rhythm (which, as we mentioned earlier, is played on
to our percussion and the cabasa is the higher
adding a djembe part to our track, for example,
the shell of the drum). Our sampler patch features
pitched of the two. A simple shaker part pushes the
but it had too much in common, frequency-
fairly heavy panning between the two drums, which
groove along nicely and has the added beneﬁt of
wise, with the congas, so we decided against it
we rather like. Fills are also recorded at the end of
providing a splashy accent on every other snare hit.
in order to not crowd the mix.
each eight-bar section. (Audio: 3. With timbales.wav.)
(Audio: 4. With cabasa.wav.)
Our percussion mix is getting rather dense now, so ﬁnding space for the actual notes of
For a bit of ’70s cop show vibe, the triangle is easy to program and adds extra top-end
In nine tracks out of 10, the tambourine part will be a simple 16th-note shake pattern with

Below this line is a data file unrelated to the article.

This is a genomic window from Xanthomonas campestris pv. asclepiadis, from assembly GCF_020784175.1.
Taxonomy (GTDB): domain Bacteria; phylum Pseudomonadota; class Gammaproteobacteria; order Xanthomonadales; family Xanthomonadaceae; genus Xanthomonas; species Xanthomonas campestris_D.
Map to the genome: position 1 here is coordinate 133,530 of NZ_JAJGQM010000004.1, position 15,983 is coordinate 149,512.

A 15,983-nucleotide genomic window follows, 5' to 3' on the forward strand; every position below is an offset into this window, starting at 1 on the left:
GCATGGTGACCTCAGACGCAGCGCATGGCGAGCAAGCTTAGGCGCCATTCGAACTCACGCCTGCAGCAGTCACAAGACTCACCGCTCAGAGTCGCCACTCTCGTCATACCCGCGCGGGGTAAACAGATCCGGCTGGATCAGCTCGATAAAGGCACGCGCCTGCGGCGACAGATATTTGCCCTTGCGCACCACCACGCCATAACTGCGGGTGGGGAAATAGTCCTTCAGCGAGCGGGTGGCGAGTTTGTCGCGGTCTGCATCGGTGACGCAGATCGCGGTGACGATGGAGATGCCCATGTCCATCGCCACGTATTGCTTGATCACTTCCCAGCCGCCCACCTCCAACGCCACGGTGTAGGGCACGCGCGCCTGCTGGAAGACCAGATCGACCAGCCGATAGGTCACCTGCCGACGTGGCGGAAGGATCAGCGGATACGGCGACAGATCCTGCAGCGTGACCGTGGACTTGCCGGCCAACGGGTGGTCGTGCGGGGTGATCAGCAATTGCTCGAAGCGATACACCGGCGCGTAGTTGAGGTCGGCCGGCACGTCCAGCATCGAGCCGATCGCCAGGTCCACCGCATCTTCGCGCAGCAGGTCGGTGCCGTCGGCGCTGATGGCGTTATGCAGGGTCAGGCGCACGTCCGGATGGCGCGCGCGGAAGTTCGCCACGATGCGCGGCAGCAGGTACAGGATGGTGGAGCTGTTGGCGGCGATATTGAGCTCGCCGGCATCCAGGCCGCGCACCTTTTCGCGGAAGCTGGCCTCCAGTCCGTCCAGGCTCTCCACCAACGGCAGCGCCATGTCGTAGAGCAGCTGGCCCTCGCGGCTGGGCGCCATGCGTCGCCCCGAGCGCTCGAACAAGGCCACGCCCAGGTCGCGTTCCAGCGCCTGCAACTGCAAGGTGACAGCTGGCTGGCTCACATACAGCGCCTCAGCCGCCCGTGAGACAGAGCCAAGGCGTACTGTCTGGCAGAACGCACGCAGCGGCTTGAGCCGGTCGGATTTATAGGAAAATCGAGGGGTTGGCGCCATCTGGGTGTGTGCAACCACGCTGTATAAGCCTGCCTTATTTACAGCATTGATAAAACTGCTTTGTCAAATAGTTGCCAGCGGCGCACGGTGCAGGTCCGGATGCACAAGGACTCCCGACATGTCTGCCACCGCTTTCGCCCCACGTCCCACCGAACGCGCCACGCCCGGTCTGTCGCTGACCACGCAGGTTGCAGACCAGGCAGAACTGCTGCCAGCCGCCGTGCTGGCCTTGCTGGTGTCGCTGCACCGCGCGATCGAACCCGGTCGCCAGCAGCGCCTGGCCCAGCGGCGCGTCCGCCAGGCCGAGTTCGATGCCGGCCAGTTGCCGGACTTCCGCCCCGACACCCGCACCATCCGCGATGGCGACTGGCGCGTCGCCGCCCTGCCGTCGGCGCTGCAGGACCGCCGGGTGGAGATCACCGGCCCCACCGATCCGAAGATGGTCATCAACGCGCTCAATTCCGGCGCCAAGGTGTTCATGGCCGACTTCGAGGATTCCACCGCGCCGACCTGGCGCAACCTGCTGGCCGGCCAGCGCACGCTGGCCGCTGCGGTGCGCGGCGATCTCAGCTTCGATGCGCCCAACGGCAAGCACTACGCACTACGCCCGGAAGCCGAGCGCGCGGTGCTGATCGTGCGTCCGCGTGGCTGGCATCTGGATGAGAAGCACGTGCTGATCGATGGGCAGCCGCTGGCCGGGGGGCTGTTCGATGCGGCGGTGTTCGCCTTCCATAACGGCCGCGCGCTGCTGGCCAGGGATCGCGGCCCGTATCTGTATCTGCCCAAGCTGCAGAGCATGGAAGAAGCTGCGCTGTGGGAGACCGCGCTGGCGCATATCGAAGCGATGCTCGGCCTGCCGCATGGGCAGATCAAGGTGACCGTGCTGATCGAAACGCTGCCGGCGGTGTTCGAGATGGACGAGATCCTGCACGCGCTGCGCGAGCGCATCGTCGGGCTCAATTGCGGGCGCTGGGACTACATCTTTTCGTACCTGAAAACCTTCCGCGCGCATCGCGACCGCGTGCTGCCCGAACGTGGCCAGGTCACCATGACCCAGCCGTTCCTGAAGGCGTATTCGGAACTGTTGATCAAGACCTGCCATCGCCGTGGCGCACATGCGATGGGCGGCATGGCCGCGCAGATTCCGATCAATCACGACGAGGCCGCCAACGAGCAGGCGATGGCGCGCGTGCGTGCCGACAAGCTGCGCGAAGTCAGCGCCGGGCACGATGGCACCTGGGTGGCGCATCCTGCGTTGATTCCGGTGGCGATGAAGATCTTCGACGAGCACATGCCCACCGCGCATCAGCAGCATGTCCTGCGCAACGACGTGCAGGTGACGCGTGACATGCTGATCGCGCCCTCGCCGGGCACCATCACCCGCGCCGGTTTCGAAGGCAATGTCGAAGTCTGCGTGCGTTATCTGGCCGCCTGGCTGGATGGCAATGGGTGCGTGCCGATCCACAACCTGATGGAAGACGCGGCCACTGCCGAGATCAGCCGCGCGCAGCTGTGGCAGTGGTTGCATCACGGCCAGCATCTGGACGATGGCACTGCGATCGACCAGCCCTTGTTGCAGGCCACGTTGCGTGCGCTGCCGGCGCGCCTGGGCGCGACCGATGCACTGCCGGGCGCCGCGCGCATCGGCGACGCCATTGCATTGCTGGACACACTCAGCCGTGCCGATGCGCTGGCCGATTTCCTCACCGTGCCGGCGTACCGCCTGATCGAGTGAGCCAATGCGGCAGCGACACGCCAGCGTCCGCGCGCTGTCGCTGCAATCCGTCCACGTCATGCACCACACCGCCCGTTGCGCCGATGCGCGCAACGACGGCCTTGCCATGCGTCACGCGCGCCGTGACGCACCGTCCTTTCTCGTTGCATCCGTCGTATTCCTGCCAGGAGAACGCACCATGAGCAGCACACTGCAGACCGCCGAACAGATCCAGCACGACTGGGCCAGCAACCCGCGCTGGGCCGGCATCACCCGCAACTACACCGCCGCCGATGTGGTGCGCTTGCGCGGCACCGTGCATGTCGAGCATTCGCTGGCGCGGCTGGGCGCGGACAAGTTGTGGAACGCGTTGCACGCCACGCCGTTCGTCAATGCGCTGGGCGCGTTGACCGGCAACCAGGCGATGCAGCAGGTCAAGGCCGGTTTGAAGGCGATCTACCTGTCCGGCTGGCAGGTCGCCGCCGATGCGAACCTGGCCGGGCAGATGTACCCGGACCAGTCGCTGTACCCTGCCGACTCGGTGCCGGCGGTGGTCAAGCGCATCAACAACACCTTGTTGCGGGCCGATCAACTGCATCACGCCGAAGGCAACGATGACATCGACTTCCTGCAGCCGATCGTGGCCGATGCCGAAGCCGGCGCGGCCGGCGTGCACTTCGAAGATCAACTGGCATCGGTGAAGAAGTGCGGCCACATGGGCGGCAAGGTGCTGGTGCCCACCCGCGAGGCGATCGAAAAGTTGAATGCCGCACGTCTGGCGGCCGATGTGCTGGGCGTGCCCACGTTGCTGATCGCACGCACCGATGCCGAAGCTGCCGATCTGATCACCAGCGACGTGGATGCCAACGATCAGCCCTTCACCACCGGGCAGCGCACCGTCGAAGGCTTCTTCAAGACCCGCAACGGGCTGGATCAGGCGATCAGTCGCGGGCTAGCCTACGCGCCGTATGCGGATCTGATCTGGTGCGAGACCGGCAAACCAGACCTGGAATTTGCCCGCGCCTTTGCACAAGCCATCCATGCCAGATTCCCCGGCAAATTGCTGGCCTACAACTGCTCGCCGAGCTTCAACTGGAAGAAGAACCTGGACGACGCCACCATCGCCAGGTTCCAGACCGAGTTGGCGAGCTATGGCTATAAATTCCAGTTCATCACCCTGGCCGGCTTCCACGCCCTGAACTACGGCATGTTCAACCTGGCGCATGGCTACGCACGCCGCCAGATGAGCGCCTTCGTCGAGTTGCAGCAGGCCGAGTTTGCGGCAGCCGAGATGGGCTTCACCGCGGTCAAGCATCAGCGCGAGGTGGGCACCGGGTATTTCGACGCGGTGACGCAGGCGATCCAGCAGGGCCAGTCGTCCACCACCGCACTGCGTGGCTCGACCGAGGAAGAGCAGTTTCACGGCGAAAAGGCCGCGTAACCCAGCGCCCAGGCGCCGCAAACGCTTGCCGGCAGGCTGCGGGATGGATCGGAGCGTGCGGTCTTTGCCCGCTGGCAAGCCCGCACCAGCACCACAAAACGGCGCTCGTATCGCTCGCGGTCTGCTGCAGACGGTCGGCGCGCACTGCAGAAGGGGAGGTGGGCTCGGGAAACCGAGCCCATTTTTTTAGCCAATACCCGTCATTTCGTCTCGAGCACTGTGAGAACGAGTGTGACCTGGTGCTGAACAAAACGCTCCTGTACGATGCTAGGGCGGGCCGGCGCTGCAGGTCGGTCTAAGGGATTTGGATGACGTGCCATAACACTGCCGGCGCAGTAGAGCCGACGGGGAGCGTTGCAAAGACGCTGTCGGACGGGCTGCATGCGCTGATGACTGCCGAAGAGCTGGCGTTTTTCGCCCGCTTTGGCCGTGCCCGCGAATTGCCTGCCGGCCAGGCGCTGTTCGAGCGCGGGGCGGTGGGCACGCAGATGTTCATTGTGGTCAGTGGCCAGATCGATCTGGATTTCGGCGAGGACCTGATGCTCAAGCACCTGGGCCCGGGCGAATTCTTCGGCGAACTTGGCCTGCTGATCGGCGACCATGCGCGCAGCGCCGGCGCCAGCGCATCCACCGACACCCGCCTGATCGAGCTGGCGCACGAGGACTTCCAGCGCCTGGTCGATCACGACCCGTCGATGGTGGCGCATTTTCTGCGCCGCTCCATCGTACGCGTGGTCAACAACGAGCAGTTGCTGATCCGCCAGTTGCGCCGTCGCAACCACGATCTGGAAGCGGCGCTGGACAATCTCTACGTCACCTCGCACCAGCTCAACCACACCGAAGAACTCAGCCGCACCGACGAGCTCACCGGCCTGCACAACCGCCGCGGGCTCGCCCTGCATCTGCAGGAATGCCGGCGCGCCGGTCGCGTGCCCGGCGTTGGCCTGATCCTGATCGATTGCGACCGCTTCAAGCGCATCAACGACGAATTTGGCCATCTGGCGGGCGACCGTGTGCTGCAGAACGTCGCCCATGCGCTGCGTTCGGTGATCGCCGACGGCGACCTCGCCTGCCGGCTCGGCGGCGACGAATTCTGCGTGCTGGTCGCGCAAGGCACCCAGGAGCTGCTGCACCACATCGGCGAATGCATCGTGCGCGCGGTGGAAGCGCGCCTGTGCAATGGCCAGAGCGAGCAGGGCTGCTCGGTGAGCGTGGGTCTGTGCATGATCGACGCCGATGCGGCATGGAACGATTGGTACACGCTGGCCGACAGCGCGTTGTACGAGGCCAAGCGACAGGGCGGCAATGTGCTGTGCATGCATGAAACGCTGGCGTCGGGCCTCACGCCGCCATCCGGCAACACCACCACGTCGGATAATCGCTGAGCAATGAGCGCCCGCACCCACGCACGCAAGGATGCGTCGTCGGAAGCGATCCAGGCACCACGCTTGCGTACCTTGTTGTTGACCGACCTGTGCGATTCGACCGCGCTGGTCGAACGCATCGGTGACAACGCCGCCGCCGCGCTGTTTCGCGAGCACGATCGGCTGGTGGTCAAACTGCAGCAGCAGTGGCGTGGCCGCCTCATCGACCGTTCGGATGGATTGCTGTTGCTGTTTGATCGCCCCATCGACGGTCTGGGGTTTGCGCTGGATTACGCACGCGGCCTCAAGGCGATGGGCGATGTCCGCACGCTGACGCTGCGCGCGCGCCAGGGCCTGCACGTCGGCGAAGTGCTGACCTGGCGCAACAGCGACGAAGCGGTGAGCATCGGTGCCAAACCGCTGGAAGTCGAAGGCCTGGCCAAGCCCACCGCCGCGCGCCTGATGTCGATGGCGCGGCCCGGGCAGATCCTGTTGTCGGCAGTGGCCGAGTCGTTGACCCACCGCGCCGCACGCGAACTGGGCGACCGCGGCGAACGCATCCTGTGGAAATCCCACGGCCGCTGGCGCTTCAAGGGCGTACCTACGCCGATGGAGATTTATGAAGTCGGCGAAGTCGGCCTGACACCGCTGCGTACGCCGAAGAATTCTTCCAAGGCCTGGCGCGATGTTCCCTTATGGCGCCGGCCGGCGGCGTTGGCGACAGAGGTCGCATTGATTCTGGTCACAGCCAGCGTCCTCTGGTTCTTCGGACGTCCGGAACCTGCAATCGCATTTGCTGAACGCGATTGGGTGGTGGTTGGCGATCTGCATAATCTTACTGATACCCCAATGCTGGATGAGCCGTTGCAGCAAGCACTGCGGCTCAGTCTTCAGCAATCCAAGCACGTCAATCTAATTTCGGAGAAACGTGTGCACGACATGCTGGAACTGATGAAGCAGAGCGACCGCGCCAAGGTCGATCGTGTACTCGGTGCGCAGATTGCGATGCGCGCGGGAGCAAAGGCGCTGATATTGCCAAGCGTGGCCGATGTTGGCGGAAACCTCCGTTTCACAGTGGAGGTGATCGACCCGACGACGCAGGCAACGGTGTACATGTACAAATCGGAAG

our agogo pattern proves a bit tricky! Eventually
interest. We program a part in which the ﬁrst two
accents on speciﬁc regular beats – usually ‘2’ and ‘4’.
we settle on a loping off-beat riff moving from
notes in each repeat are muted (the ﬁngers are
Use different samples for each ‘side’ of the shake to
one bell to the other. We drop the bells out entirely
wrapped around the triangle to achieve this), and the
avoid the machine-gun effect – any decent
for the ﬁlls at the end of each eight-bar section,
third one is open (ﬁngers removed to allow the
tambourine sampler patch should cater for this. Our
since there’s already enough action there.
triangle to ring freely). Simple but perfectly effective.
tambourine adds a layer of ‘crunch’, ﬁnishing our
(Audio: 5. With agogos.wav.)
(Audio: 6. With triangle.wav.)
groove off nicely. (Audio: 7. With tambourine.wav.)
EXPERT HOME STUDIO HANDBOOK | 83
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STEP BY STEP SPOT PERCUSSION
Feast your senses on some percussion greats on YouTube… www.bit.ly/xV7a0W One of the greatest congueros of all time, Mongo Santamaria, leads his own band in a supercool rendition of his own jazz standard, Afro Blue, from ’84. www.bit.ly/zcTHsb Feel the push and pull of the clave and watch how well percussion legends Giovanni Hidalgo, Johnny Rodriguez and Orestes Vilato weave their separate lines